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current density of copper ?

current density of copper ?

current density of copper ?

We always say that copper is a better conductor than Al , this is because the temp coeff of copper is lower than that of Al. But can somebody tell me the connection between copper, temperature and area, or to put it straight how does one arrive at the fact  1 sq mm of copper while carrying 1 Amp of current for 1 hour heats upto what temperature, or to put it in the reverse, I will allow a temperature rise of 40 deg Cent (ie ambient + 40) and with this in mind I would like to choose the area of copper when I pass 1 amp of current for one hour.... is there a formula... hELP

RE: current density of copper ?

The copper is a better conductor than Al, because your resistance specifie is smaller.
Cu=0,0176 ohm * cm.
Al=0,028  ohm * cm.
 The resistance is :ohm*cm*L/S.
The Loose are:I*I*R and they become heat.
Coefficient of temperature for grade Celsius:

RE: current density of copper ?

If you have a specific temperature limit in mind, there are at least two ways to approach the calculation.

First, for short circuit withstand calculations, it is often assumed that no heat transfer outside of the conductor occurs.  In that case a given current for a given time equates to a given amount of energy which can be converted to a temperature rise based on the thermal capacitity of the conductor.  Times for this type of calculation are typically only a few cycles.

For steady-state ampacity calculations, the heating power given off from the conductor to it's environment (depends on temperature and thermal resistance) is equal to the heating power produced by I^2*R losses within the conductor (independent of temperature as a first-order approximation).  i.e. solve for I in the equation I^2Relec = Kthermal*(Tconductor-Tambient)  where Kthermal is equivalent watts per degrees C.... may be the product of an area and a watts/perC per meter^2 coefficient.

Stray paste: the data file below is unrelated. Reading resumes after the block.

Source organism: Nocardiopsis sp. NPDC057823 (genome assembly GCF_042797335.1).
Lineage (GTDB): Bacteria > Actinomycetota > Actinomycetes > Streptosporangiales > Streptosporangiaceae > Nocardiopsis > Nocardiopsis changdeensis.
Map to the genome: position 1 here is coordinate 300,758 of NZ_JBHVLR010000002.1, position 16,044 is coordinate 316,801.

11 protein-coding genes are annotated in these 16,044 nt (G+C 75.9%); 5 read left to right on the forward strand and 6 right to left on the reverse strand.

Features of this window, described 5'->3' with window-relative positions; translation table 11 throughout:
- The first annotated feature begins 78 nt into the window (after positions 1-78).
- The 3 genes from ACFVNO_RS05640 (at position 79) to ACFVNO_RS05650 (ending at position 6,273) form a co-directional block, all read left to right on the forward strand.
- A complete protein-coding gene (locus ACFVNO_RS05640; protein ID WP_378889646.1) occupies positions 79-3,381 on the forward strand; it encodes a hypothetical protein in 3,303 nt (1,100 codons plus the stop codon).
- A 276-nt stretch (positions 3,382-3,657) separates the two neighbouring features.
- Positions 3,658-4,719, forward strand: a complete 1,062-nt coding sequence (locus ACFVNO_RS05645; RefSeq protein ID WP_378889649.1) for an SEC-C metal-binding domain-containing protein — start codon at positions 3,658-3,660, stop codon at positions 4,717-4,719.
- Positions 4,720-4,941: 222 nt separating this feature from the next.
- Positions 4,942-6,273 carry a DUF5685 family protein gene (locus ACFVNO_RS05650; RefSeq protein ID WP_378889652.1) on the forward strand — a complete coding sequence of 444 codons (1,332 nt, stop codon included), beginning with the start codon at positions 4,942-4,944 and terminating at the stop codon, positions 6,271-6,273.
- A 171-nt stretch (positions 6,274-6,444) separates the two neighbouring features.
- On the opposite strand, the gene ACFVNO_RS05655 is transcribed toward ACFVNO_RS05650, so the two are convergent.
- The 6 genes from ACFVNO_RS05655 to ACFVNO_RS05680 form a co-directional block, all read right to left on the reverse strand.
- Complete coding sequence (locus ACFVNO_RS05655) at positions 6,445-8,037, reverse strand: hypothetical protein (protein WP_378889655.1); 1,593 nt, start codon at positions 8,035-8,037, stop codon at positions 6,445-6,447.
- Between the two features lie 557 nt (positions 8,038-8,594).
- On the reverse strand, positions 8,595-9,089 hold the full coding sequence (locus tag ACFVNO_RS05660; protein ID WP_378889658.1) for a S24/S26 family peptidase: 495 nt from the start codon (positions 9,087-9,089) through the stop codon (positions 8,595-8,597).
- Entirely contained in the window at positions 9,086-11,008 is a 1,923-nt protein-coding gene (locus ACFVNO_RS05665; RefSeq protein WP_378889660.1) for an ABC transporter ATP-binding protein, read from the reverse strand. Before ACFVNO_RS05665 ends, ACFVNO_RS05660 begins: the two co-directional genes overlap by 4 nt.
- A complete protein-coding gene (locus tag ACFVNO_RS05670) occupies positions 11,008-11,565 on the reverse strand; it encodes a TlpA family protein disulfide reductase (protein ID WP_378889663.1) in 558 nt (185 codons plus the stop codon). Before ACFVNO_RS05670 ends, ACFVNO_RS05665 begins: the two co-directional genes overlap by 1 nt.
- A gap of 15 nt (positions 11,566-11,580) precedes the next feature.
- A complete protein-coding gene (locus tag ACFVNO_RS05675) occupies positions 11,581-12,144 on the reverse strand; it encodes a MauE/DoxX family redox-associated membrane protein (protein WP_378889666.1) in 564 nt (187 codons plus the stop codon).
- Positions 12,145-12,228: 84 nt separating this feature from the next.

I realize that's pretty general.  More specific help may be available from the board if you give more specific description of your problem.

RE: current density of copper ?

Suggestion: Reference:
1. Giacoletto L. J., "Electronics Designer's Handbook," Second Edition, McGraw-Hill Book Co., 1977
Reference 1 Table 3.14 "Bare Solid Copper Wire" on page 3-112 includes a general purpose operating current in Amps = 2 x 10**6 A/m**2
This means that AWG or B&S wire gage number 20 would carry 1.005Amps for wire at 20°C.

RE: current density of copper ?

1. Reference
IEEE Std 399-1900 or 1997 "IEEE Recommended Practice for Industrial and Commercial Power System Analysis"
Equation 35:
R2 = R1 x [1 + alpha x (t2 - t1)]
R2 = resistance at temperature t2
R1 = resistance at temperature t1
alpha = temperature coefficient per degree at temperature t1
At 20°C the coefficient alpha per degree Celsius is
Copper: 0.00393
Aluminum: 0.00403
2. Okonite Cables Bulletin EHB-81 page 14
"Allowable Short Circuit Currents for Insulated Copper Conductors"
(I/A)**2 x t = 0.0297 x logbase10 [(T2 + 234)/(T1 + 234)]
I = short circuit current in Amps\
A = conductor area in Circular Mils
t = Time of short circuit in seconds
T1 = Operating temperature 90°C
T2 = Maximum short circuit temperature 250°C

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